Building Marketing Into Your Mobile Products
Starting a new business venture can be a daunting experience, especially when introducing mobile products. You not only have to deal with all the business logistics and financial burdens of your new business; but, you also have the worries that you might not attract an audience. Marketing your product is a vital link to your […]
Starting a new business venture can be a daunting experience, especially when introducing mobile products. You not only have to deal with all the business logistics and financial burdens of your new business; but, you also have the worries that you might not attract an audience. Marketing your product is a vital link to your desired success.
In recent times, we have seen a change in marketing strategies with many companies now opting to build marketing into their product, enabling these products to become viral. Seamless sharing helps word-of-mouth grow your business, increasing your audience at a rapid rate. While the marketing strategies below can be used in any industry, think of them in terms of marketing your mobile products.
What Does Building Marketing Into Your Product Really Mean?
It is common knowledge that those who have experienced your product are in a prime position to share their experiences with others. There is no better marketing than word-of-mouth.
Learning to get your audience to talk about and share their experience with your product all comes down to building marketing into your product through social networking links such as like buttons, tweets and share buttons. Building marketing into your product means giving your audience the ability to talk about and share your product from within the product.
Build Your Audience: Before you launch your product, it is vital that you have already built an audience. There is not much use sharing information if there is no one to receive it. Building content for your social audience prior to launch will help to create your initial user base. Content should be based around the product, but should never be aimed at selling the product. You are creating your brand and showing your intense knowledge of the mobile products industry, thus building trust in your ability and your brand.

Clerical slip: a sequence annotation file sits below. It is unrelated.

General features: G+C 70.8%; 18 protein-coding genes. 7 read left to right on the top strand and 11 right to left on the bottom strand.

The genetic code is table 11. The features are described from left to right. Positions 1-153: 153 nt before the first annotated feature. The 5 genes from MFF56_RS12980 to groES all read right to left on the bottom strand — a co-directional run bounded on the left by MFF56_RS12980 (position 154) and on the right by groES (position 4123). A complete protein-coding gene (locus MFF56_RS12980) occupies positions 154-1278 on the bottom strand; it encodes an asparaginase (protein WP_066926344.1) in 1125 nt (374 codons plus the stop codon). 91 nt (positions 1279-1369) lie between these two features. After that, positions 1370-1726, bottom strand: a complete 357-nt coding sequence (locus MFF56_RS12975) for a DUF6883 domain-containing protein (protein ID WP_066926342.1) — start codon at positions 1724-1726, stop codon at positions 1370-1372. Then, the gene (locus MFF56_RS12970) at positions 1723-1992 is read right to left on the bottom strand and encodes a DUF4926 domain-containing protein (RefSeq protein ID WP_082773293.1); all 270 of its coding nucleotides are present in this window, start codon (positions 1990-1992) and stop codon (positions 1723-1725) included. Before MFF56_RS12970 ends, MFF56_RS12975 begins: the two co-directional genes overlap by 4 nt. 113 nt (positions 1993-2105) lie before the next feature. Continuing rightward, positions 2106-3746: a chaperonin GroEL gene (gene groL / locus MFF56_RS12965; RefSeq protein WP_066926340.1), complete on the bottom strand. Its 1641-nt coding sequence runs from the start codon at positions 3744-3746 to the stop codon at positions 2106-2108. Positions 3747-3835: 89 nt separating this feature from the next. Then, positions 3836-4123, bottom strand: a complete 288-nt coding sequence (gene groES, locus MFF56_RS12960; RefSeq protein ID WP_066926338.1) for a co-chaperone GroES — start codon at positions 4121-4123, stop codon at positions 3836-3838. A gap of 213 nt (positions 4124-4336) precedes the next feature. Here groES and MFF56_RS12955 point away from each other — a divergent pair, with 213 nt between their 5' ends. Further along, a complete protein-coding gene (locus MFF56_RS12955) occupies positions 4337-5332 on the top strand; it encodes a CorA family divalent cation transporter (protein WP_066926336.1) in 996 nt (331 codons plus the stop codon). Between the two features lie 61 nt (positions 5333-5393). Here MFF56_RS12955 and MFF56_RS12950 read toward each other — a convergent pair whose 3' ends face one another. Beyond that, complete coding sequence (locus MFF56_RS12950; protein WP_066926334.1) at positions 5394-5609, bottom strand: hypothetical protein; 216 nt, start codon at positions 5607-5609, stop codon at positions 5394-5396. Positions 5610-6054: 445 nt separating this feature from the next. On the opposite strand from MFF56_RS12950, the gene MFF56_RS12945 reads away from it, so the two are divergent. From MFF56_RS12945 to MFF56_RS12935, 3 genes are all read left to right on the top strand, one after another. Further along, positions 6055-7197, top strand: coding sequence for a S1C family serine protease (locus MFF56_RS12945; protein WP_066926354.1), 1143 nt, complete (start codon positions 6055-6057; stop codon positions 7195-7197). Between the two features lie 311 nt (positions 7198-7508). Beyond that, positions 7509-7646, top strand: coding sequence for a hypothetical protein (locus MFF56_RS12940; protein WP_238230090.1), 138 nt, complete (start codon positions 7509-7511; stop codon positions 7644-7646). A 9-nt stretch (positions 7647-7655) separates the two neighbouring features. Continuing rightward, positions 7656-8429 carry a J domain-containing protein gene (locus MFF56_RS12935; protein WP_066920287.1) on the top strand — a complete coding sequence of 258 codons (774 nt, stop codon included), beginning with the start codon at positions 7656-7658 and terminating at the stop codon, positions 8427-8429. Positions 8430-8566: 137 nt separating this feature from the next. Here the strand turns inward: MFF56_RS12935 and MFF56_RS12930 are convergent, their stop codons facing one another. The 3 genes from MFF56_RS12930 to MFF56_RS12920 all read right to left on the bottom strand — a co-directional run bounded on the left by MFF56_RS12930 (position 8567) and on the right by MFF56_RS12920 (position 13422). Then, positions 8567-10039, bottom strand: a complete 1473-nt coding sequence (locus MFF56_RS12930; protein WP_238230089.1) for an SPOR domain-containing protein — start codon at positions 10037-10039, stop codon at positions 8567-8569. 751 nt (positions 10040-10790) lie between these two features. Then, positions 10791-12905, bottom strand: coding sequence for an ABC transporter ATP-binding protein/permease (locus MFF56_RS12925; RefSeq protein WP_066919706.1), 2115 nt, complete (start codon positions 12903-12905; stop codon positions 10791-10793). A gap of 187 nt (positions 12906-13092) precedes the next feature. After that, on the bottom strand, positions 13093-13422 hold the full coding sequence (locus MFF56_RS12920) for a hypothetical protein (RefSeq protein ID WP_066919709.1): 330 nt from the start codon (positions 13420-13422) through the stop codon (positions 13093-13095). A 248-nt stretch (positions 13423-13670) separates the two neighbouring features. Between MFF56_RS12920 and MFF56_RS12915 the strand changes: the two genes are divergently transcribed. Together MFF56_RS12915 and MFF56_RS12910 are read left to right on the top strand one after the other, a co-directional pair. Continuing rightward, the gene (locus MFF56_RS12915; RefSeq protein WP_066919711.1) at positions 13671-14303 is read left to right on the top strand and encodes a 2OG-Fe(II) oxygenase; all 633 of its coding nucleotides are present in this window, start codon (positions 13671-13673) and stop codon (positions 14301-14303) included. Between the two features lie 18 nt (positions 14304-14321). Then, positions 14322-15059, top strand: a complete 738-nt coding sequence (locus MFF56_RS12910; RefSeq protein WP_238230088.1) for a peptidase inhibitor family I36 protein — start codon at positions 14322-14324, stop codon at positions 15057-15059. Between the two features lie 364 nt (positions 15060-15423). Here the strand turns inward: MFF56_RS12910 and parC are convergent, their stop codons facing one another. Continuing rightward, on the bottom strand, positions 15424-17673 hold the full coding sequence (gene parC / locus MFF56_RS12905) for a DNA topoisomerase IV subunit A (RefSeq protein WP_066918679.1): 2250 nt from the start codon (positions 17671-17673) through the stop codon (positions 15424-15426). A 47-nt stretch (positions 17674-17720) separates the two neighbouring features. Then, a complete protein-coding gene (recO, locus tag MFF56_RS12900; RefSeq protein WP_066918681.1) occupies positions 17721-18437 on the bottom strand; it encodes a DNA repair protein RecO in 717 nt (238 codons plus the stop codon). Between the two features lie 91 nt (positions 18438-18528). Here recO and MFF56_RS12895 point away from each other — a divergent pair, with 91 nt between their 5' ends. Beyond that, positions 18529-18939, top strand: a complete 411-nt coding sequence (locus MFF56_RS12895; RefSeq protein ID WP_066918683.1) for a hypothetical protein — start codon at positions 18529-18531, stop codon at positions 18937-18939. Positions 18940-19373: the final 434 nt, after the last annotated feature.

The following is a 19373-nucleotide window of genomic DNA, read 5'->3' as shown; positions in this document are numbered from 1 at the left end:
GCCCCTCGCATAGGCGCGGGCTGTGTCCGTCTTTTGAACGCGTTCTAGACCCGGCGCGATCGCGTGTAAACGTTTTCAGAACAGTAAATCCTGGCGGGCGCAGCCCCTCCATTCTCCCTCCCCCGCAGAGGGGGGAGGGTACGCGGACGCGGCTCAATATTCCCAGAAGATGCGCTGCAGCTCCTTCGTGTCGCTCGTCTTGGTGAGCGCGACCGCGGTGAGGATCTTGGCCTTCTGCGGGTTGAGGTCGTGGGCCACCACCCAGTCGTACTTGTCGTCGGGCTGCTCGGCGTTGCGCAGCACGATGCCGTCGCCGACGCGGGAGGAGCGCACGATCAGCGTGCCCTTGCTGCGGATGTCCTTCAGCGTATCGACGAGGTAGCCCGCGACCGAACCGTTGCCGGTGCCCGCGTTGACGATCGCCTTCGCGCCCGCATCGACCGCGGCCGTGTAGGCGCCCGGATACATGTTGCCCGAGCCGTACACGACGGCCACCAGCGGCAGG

Have A Dedicated Landing Page: When people download your app, or arrive at your business website, a dedicated landing page is recommended. The landing page is not the same as your homepage. This page will offer the users a chance to sign up for offers, monthly newsletters and RSS feeds. It should always include tick boxes to allow sharing to social sites. You can learn more about dedicated landing pages from our friends at Hubspot.
Plan Social Sharing Messages: In addition to having the opportunity for your audience to share information from within your landing page, you should also have share buttons and social links throughout your mobile app/website. When a social link is created, an automated message will be seen within the social network sites. This message should have pre-set messages that you have created.
An example of a pre-set message for sign-up could simply read, I’ve just signed-up to (your app/website name). You need to ensure that your social networking link is hyperlinked within the app/website name. What you must never do is have any form of selling on your social messages. People do not wish to be sold products. Keep the message short and concise.
Marketing From Within The Product
Pinterest is a prime example of a company that has flourished on marketing from within the product. They are currently seeing 45% monthly growth, mirroring the success Facebook had in 2006. Facebook grew from 14 million unique users to 26 million unique users between May 2006 and May 2007, and by November 2008, they had grown to 140 million unique users.
Pinterest did not go viral immediately; in fact, they only had 40,000 unique users after 8 months. However, they were sustained because the product, unlike games, maintains its audience for a longer period.
At the beginning, users were not sharing as frequently as they are now. For example, if you invite one friend per month, who then invites one friend per month, the growth will not escalate as rapidly as if you were inviting one friend per week — it’s a snowball effect.
Pinterest could build their viral effect slowly because their product kept existing users, allowing them to tweak their product-sharing and engagement techniques in the early days.
Pinterest has various product-sharing and engagement techniques that are now in place. For example, within their own network, they have the ability to pin, repin and like, sharing content within the product to existing users, keeping their existing users active.
In addition, they have out-of-network sharing such as Facebook likes, shares and Twitter. Existing users also get emails to alert them of new pins that may be of interest and receive notifications when others have repined their pins. All in all, Pinterest has managed to capture seamless sharing while marketing from within the product.